Depending on which website you visit and which financial guru runs the numbers, the average new vehicle costs somewhere between $35,000 and $45,000. Most accident injuries don’t occur in brand new cars, but even assuming you were driving a new vehicle with a sticker price double or triple the average, your medical expenses will easily exceed the cost of a totaled vehicle in a severe accident. Yet, property damage still makes up a portion of the financial loss and inconvenience of a car accident.
The other driver’s mandatory property damage liability (PDL) insurance coverage should cover your claims if you sustain property damage. If your damages exceed those policy limits—minimum $10,000 in Florida—you can sue for additional damages in civil court. If the court rules in your favor you might recover the following:
- Vehicle damage. When you take your car to a garage after an accident, they will provide you with an estimate for repairing your vehicle. Your insurance company will review this estimate and often send out an adjuster to confirm, ultimately making the decision to pay repairs or total your vehicle and pay replacement funds.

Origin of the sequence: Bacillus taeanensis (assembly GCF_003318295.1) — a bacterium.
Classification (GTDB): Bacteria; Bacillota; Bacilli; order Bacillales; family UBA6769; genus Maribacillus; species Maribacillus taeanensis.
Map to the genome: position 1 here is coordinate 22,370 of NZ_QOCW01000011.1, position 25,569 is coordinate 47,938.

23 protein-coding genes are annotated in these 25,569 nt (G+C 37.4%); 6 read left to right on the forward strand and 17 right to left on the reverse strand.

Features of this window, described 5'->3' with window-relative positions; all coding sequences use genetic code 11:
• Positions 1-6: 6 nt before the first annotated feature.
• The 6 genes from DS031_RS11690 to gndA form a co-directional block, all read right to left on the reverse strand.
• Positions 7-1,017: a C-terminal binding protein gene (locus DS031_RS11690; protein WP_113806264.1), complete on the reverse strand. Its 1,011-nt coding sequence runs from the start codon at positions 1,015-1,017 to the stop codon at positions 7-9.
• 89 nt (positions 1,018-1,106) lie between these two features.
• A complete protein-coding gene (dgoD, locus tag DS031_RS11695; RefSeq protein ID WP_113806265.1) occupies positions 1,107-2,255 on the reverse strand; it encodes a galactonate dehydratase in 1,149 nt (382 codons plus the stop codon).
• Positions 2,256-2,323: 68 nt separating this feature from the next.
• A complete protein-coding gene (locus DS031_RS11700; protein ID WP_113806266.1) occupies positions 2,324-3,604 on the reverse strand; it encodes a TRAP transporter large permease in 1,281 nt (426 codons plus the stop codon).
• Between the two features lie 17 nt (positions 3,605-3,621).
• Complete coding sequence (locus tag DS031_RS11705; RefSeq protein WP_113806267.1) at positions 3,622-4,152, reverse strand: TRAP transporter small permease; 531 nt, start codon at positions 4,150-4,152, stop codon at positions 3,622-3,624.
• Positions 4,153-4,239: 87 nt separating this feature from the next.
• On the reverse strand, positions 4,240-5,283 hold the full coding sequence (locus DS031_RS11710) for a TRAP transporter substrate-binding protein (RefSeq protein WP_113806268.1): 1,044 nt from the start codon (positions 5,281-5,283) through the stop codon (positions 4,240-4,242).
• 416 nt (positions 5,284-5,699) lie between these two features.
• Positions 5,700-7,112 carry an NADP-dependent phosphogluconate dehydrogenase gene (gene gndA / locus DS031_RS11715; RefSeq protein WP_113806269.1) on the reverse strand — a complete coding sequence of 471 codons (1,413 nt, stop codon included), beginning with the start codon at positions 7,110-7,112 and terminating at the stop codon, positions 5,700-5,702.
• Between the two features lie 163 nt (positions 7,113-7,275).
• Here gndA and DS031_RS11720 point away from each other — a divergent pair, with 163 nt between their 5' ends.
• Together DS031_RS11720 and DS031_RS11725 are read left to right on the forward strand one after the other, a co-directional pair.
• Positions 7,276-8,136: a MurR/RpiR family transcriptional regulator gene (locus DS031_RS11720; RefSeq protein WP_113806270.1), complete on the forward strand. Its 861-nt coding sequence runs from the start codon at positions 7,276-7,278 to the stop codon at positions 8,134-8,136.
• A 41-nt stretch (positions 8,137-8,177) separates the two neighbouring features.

- Damage or loss of property in the vehicle. Insurance policies differ on what they cover inside a vehicle. It’s unlikely you will receive compensation for each little thing in your car during the accident, but you may recover losses of large and expensive items. You can, however, include these items in a property damage lawsuit in civil court. Speak with your attorney to find out what applies to your situation.
- Rental car expense. If you need to rent a car while yours is in the shop or while you look for a new vehicle to buy, you can seek reimbursement for this expense in your PDL claim or lawsuit against the at-fault driver.
Contact an Experienced Accident Injury Attorney Today
If you have suffered injury in a car accident, you might be overwhelmed about the next steps you should take to hold the at-fault driver liable for their actions. With offices across both Florida coasts, and across the nation, you can easily reach Sibley Dolman Gipe Accident Injury Lawyers, PA, and Sibley Dolman Gipe Accident Injury Lawyers, PA, at 833-552-7274 (833-55-CRASH) or through our online contact form to schedule a free consultation and learn the best way forward with your car accident liability claim.
Sibley Dolman Gipe Accident Injury Lawyers, PA
800 North Belcher Road
Clearwater, FL 33765